Literary Matters 12.2 is now available.


Recommended Reading

ALSCW President Lee Oser highly recommends Daniel Tobin’s On Serious Earth: Poetry & Transcendence.

ALSCW Executive Director Ernest Suarez highly recommends Mark Edmundson’s Self and Soul: A Defense of Ideals.

ALSCW Executive Director Ernest Suarez highly recommends Kate Daniel’s Three Syllables Describing Addiction.

David Mura’s “A Stranger’s Journey” is a new kind of literary criticism—personal, postcolonial, analytic and dramatic—his insights into the situation of the writer of color amidst centrist assumptions and prohibitions open a new field of critical and creative thinking woven together in a book that could have been called “Castiglione’s The Courtier Meets Sun-tzu’s Art of War.” — Garrett Hongo, ALSCW Council member

ALSCW Executive Director Ernest Suarez highly recommends Frederick Seidel’s new book Peaches Goes It Alone: Poems and Mark Edmundson’s new book, The Heart of the Humanities: Reading, Writing, Teaching.

At Women’s Voices for Change, Rebecca Foust introduces and explicates A.E. Stallings’ poem, “Empathy,” first published in Literary Matters 9.1.

The Wholehearted Poet: A Conversation about Margaret Avison” by Barbara Nickel and Elise Partridge.

Bracing for Impact: Trauma, Triggers & the Saving Power of Literature” by Cassandra Nelson in Commonweal Magazine.

“I recommend the forum on Caroline Levine’s book Forms: Whole, Rhythm, Hierarchy, Network (Princeton, 2015), in the October 2017 issue of PMLA. Langdon Hammer’s essay ‘Fantastic Forms‘ and Sandra MacPherson’s essay ‘The Political Fallacy‘ are especially interesting discussions of the new ‘political formalism.'” – Rosanna Warren

How Not to Defend the Humanities,” a recent article by James Hankins about the humanities that appeared in the most recent issue of American Affairs. (Recommended by Past President Ernest Suarez)

Crossing Borders” on A. E. Stallings’ poetry and work with refugees in Greece, concluding with excerpts from “Empathy,” Stallings’ poem which ran in Literary Matters 9.1. (Recommended by LM Editor Ryan Wilson)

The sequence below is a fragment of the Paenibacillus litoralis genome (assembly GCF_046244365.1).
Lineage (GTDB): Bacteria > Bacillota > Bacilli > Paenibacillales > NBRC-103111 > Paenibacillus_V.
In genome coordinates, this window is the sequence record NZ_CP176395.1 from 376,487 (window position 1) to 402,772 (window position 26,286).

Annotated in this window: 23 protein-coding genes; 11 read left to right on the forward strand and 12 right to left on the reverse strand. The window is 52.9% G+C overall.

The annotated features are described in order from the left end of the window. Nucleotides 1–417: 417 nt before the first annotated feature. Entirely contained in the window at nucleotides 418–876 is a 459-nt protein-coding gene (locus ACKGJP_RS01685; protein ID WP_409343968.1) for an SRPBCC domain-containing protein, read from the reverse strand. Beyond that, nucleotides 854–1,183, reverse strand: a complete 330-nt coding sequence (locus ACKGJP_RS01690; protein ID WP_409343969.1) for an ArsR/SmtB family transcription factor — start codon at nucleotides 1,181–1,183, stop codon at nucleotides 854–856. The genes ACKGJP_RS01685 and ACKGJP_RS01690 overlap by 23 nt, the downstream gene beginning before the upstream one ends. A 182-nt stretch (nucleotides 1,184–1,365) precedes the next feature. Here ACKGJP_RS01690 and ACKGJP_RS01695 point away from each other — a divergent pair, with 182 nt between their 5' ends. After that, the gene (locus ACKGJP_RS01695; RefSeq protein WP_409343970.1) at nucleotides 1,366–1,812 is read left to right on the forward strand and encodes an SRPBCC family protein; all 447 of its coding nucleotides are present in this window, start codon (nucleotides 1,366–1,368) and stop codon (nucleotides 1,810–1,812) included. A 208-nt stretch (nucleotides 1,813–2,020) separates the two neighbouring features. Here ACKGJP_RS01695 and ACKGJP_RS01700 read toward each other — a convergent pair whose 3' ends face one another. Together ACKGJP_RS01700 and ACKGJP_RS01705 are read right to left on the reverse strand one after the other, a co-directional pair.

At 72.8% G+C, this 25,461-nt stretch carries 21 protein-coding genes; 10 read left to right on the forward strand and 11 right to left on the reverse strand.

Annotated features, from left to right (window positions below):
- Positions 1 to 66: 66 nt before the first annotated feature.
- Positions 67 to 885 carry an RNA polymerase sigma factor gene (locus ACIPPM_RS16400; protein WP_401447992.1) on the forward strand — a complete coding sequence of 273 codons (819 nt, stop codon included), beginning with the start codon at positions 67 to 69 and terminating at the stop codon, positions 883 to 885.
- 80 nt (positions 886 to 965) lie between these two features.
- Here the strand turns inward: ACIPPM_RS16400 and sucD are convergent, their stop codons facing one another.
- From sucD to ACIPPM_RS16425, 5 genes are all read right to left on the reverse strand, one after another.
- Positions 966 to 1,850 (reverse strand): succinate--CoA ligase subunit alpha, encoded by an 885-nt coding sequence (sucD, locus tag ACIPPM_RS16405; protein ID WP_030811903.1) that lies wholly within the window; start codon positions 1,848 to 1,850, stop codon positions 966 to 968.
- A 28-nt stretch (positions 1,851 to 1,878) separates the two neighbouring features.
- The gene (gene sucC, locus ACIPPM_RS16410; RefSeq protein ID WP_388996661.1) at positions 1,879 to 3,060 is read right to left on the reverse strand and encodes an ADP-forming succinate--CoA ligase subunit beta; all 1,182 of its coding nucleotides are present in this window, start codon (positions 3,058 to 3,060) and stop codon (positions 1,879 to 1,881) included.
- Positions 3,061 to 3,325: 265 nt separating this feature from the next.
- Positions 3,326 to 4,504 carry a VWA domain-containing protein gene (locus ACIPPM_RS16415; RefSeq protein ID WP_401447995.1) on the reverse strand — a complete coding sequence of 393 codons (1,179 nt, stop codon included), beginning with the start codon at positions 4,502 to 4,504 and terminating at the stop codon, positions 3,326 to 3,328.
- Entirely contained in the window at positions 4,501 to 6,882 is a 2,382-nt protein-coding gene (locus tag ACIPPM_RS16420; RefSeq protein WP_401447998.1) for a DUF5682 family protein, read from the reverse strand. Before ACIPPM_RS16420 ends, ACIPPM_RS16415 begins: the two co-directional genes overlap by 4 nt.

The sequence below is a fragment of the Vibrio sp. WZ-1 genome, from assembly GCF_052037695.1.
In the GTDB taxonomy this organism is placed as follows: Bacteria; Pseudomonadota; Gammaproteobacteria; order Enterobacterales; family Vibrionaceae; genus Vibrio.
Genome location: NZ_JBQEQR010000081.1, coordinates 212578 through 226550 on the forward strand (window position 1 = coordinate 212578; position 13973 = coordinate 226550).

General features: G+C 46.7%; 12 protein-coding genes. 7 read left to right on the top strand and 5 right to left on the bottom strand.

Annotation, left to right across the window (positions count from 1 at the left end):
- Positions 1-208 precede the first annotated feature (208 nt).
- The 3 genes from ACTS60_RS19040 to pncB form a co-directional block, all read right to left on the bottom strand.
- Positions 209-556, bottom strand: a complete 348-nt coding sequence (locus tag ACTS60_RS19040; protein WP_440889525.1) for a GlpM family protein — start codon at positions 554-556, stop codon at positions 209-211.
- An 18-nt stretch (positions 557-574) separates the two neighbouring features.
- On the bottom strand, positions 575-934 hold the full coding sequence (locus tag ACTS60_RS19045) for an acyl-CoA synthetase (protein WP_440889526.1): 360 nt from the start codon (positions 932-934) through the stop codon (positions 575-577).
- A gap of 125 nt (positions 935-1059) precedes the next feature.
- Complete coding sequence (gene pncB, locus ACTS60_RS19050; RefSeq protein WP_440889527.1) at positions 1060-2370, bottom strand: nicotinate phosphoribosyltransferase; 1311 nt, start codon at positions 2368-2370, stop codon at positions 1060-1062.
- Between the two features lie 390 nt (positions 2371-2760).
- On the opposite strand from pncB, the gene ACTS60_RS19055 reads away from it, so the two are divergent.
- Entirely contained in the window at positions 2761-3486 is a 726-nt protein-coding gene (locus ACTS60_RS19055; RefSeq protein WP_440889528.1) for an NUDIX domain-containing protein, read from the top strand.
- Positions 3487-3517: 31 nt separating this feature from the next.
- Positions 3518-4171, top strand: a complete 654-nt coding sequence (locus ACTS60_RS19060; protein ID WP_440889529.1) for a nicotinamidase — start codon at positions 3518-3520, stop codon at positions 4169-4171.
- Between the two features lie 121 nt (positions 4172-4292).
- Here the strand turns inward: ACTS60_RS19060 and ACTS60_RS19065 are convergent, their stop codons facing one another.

Tokens of Ruined Method,” an article by Marco Roth in N+1 on Joseph North’s new book about literary criticism: Literary Criticism, A Concise Political History (Harvard 2017). North’s book confronts squarely the fact that in the last quarter century literary criticism in the English-speaking world has abjured aesthetics in favor of political and sociological analysis. Roth’s review is subtle, intelligent, and serious, and goes right to the heart of the problem that ALSCW exists to remedy–the failure of attention to literary art, as art. Roth writes with splendid clarity and force. (Recommended by Rosanna Warren)

 

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Recent News

ALSCW Call for Papers Update

Dear ALSCW members and friends, We have had requests for more time to think about responses to the call for papers at the October conference ...
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2020 ALSCW Conference Call for Papers

The Twenty-Fifth Annual Conference of the Association of Literary Scholars, Critics, and Writers will take place October 22nd to 25th at Yale University in New ...
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ALSCW DC: Mark Edmundson Lecture

ALSCW Lecture "Can Literary Study Be Saved?" Mark Edmundson, University of Virginia March 25th, 2020 University of Maryland, College Park 2115 Tawes Hall, 3:30 pm ...
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